"As a society, we plan for everything, our retirement, vacations, but none of us plan for the day when we won't be driving, and we need to plan for that day. We need to be prepared," advises Michele Ellicks, the state Registry of Motor Vehicles' elderly outreach coordinator.

Great advice, but how are you supposed to "plan" to give up your car if you live in a town where you can't walk anywhere, there's no decent public transportation, and taxi service is either unreliable or requires significant advanced booking?

February 18, 2005

Walkable, Livable Suburbs: Will We Fail To Act?

The town of Ashland is working with Boston consultants Von Grossman & Co. to create a master plan for "downtown, the commuter rail stop and the Rte. 126 corridor" to attract more people to the areas with things like a mixture of shops, cafes, residences, office space and day care, the MetroWest Daily News reports.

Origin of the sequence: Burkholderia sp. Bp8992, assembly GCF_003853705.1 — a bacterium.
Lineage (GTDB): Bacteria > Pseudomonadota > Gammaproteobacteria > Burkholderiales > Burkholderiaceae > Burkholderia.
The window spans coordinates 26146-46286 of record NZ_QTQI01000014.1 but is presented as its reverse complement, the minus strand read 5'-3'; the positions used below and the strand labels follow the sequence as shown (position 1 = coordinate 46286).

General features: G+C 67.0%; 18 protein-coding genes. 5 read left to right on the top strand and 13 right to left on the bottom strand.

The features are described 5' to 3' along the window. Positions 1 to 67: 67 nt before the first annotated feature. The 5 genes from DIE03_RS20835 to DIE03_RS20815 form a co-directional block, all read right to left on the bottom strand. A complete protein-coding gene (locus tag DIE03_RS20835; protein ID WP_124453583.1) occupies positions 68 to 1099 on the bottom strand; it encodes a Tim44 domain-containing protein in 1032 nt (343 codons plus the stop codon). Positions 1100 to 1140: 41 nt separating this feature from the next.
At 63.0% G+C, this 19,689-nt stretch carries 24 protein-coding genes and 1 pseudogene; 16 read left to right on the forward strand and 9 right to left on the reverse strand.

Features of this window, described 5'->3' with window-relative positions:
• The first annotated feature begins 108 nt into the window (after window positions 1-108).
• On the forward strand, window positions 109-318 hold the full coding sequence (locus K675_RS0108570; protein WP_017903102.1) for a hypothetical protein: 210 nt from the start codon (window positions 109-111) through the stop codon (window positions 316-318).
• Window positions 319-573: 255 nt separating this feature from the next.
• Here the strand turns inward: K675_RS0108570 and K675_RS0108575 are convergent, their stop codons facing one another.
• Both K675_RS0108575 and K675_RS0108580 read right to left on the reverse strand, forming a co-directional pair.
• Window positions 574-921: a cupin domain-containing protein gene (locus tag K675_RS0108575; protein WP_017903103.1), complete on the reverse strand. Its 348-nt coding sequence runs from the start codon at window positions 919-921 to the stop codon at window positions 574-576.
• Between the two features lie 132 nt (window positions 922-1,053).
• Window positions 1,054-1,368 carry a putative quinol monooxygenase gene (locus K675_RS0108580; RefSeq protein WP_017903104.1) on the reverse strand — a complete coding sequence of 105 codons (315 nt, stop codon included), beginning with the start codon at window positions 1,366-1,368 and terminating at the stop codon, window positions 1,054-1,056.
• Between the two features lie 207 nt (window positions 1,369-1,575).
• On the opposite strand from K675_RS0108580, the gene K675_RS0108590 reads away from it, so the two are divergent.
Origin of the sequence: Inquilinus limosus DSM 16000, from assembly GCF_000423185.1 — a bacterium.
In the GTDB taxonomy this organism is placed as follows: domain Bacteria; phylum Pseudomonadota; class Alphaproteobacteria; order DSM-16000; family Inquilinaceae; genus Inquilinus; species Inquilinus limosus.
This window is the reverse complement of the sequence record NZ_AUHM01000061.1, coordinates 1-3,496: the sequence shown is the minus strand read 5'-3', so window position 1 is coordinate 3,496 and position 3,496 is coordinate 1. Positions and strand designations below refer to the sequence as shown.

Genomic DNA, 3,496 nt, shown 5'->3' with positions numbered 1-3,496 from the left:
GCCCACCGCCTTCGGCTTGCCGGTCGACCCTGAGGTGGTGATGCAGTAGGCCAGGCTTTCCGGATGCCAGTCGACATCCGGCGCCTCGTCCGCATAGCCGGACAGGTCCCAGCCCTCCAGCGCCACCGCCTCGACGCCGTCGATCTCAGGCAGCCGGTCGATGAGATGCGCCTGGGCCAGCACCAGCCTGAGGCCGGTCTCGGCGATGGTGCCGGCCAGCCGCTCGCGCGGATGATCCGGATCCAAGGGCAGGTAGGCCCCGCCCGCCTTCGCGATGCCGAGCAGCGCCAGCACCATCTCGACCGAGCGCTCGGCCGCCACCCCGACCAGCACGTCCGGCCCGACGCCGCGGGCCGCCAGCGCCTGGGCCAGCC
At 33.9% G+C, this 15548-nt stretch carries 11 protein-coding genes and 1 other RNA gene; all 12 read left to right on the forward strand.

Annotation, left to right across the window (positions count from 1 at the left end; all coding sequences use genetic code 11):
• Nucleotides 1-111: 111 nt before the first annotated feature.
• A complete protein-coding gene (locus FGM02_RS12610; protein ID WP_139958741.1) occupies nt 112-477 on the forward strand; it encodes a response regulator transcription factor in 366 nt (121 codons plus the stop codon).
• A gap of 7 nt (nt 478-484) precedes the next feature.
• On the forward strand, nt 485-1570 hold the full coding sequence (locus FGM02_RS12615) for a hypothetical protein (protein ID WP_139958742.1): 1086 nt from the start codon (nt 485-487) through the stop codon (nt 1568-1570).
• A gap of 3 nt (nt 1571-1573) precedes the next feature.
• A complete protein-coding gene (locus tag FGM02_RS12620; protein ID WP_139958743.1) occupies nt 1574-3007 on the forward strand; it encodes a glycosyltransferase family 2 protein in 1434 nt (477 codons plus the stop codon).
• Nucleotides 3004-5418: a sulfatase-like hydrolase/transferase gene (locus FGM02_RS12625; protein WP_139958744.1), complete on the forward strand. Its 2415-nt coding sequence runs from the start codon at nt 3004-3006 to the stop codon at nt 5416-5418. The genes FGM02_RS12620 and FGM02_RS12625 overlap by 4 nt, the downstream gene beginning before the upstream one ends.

The project will "recreate or strengthen the heart of Ashland by recreating the density of activity and development that supports a walkable, vibrant place through transit-oriented development," Von Grossman's initial proposal promises, according to the article.

Yes, suburban officials are finally acknowledging that a pedestrian-friendly streetscape is critical for revitalizing existing downtowns and making communities appealing places to live and work in the 21st century. Unfortunately, there doesn't seem to be much attention being paid to this in Framingham right now -- an oversight that is likely to have a major, negative impact on the community if it starts falling behind its neighbors.

"The great challenge of the 21st century, not to mention the main economic opportunity, lies in transforming suburban sprawl into something more efficient, interesting and humane," notes an interesting piece by Joel Kotkin in the Washington Post. "City living won't die; instead, it likely will become, as urban analyst Bill Fulton has put it, primarily a “niche lifestyle” preferred mostly by the young, the childless and the rich.

"But just as cities won't prosper if they don't cater to the niche resident, the suburbs must evolve from a pale extension of the city into something more like a self-sustaining archipelago of villages."